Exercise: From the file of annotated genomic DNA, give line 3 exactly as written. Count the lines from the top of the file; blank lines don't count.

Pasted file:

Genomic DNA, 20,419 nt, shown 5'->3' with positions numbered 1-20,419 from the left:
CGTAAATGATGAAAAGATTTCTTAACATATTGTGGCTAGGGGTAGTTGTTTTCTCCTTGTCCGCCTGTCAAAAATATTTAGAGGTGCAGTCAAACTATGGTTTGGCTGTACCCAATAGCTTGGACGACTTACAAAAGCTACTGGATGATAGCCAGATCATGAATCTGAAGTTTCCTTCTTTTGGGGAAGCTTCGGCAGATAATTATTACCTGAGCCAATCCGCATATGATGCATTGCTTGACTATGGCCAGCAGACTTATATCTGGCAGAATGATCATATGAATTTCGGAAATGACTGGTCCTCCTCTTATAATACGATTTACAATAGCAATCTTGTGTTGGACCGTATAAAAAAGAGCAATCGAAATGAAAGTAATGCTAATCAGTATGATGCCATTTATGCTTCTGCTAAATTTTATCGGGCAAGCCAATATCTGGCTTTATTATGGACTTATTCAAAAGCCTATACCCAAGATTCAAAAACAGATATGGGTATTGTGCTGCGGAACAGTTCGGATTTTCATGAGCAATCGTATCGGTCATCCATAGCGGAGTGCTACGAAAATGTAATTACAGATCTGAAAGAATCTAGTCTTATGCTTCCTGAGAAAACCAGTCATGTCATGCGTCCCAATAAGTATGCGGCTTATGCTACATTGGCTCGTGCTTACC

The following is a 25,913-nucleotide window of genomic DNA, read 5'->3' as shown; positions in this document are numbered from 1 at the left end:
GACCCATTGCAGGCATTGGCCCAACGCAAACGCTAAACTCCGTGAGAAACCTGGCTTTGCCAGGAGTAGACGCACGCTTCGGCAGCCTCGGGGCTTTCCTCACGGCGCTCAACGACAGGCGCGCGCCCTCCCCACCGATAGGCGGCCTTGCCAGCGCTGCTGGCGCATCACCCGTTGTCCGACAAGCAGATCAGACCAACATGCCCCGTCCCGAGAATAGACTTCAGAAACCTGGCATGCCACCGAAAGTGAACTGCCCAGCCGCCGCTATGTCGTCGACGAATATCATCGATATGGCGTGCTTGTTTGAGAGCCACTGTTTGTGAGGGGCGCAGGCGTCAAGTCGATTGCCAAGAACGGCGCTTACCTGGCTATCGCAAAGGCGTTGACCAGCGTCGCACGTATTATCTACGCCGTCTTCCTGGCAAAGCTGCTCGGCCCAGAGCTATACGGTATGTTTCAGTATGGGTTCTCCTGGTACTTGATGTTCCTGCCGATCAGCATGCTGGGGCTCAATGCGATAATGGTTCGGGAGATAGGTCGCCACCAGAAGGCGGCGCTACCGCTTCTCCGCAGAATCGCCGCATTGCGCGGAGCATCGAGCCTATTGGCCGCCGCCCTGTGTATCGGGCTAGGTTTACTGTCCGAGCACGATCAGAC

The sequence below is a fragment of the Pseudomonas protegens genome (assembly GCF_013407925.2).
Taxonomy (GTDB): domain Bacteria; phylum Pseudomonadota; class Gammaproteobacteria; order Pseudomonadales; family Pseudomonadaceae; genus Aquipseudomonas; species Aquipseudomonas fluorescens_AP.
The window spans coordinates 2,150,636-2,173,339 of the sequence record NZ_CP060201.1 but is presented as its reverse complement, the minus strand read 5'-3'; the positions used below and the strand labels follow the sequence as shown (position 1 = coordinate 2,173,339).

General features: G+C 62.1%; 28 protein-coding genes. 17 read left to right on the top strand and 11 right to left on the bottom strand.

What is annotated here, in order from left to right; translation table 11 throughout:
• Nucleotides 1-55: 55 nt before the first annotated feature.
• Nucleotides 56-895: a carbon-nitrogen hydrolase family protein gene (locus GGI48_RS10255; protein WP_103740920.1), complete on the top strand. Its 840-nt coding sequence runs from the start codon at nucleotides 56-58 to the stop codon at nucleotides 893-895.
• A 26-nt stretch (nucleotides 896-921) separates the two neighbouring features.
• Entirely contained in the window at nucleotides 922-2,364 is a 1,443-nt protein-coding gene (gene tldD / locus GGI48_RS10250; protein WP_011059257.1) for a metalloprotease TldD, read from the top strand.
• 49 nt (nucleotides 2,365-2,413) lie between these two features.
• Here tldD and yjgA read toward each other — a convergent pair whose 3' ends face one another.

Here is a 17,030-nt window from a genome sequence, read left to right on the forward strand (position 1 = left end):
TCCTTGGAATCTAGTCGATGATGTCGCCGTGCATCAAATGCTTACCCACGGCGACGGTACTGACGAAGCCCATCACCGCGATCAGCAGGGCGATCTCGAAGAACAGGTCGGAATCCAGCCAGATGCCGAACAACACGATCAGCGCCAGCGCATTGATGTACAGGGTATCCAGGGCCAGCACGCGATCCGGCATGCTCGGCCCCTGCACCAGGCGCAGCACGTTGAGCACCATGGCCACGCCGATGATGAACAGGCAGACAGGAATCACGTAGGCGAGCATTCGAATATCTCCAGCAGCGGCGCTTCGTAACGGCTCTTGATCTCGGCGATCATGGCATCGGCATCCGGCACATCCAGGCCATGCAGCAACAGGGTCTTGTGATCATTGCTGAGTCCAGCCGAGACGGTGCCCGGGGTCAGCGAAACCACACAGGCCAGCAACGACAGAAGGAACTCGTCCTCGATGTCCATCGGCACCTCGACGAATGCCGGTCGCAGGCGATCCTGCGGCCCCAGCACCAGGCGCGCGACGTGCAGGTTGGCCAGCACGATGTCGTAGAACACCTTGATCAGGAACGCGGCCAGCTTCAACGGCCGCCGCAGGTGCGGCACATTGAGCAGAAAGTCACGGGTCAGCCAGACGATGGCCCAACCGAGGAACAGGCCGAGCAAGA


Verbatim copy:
The following is a 25,913-nucleotide window of genomic DNA, read 5'->3' as shown; positions in this document are numbered from 1 at the left end: